HR is required as an enabler of E20, as change agent and organization designer. HR should be the engine behind company culture (Towers Perrin 2008).
Now how is E20 enabling HR? In order to show this it needs to be demonstrated how social software can be used for the implementation of HR practices.
I want to point to the benefits of alumni networks providing the company with mature and seasoned talent
social software provides high levels of visibility for employees
learly social software and communities make collaboration more efficient.
How to Find Enterprise 2.0 Champions
“The problem with these psychological approaches is that they focus on the traits of individuals, in the absence of any business context. They presuppose that it is something about an individual’s personality, experience, psychology, or talents that determines whether that individual will be a valuable contributor to your social media rollout. What it misses is the central importance of organizational role. “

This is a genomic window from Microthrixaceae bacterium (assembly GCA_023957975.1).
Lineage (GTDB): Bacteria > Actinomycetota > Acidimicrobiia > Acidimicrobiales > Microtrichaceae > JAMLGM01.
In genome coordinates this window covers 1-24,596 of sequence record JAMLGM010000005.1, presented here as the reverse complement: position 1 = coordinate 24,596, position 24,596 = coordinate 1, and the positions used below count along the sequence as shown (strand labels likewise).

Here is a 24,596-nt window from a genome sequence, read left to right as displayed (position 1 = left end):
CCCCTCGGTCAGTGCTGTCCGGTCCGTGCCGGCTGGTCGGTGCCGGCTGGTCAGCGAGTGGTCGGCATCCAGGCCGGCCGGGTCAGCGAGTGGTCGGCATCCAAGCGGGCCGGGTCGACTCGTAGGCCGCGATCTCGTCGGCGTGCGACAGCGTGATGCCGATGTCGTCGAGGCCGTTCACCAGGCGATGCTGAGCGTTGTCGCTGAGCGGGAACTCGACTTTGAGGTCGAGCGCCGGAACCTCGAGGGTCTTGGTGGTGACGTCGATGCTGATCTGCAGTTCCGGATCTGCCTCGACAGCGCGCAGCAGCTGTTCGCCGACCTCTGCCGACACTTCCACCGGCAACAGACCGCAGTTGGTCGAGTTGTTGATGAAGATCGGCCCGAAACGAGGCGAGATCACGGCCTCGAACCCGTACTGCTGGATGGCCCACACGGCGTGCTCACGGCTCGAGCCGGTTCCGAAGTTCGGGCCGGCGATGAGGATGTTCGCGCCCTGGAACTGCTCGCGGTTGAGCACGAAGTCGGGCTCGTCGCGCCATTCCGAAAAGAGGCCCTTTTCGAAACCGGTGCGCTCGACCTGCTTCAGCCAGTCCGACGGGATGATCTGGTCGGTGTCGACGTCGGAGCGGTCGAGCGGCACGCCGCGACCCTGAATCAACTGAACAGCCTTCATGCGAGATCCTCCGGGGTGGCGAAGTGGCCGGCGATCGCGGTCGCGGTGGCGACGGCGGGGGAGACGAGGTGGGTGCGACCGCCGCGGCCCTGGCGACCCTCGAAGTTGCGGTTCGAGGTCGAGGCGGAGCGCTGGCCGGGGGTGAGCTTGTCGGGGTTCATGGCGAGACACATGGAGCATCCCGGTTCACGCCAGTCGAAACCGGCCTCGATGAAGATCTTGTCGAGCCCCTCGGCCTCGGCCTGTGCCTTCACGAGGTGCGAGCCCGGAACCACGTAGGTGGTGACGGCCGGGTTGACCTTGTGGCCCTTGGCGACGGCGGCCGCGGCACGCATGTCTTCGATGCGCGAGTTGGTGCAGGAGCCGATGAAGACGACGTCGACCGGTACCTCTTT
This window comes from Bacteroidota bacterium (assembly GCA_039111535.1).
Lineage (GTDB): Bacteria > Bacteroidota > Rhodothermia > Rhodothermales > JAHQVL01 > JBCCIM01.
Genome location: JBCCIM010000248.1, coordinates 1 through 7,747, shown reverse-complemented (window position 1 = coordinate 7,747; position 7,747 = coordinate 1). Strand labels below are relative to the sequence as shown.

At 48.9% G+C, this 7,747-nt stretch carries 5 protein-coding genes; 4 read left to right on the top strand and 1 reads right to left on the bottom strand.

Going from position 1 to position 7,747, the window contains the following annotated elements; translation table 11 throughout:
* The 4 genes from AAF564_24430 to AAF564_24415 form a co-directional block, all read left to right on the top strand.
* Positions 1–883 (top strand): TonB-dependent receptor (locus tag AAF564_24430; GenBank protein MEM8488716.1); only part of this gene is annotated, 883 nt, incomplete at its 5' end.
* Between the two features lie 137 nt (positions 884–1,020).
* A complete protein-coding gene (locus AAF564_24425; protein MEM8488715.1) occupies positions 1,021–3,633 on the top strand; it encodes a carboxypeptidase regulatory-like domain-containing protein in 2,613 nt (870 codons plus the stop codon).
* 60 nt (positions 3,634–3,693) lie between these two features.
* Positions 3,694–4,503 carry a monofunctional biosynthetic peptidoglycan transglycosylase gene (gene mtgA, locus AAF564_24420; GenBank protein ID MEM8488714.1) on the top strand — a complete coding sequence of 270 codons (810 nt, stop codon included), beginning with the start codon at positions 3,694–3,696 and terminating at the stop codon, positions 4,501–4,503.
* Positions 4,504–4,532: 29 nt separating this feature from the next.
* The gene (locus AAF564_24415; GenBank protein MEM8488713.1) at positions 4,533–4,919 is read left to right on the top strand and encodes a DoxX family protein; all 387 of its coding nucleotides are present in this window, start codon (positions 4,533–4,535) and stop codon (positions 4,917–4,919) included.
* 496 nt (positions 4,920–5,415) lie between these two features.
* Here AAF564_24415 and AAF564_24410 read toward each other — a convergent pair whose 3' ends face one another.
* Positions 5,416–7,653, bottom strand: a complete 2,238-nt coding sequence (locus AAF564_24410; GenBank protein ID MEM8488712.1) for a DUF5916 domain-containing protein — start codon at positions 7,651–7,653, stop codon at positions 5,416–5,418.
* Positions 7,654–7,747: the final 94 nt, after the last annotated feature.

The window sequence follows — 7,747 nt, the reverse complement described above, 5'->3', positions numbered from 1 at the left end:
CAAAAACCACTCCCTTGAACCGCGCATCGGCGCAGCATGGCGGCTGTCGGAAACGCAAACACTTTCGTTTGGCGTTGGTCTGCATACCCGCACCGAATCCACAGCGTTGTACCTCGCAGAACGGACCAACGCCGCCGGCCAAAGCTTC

the most reliable way to generate sustained Enterprise 2.0 adoption is to target business functions and activities that are structurally motivated to improve collaboration. In other words, look for individuals whose professional success in their role depends on the things that Enterprise 2.0 will help them do.
I haven’t seen strong correlations between enterprise social media adoption and age, gender, tech-savviness, political affiliation, sexual orientation, toothpaste preference, or any other identifiable psychological characteristics
Au delà du Community Manager
Est-ce à dire qu’une communauté est gérée, ou plutôt gouvernée différemment qu’un département, pour prendre un exemple ? Doit-on alors envisager de créer de nouvelles fonctions de community manager ou d’élargir le nombre de rôles managériaux génériques ? Je pencherai plutôt pour la deuxième solution et j’irai plus loin en disant qu’un talent d’animateur de communauté est nécessaire à quiconque veut prospérer dans une entreprise moderne (par opposition à entreprise industrielle).
Alors, chacun manager ? Non. Mais chacun responsable de l’animation et du management, à son niveau, de l’organisation pour laquelle il travaille, oui. C’est d’ailleurs ce que nous faisons dans le web 2.0, où nous transmettons et participons.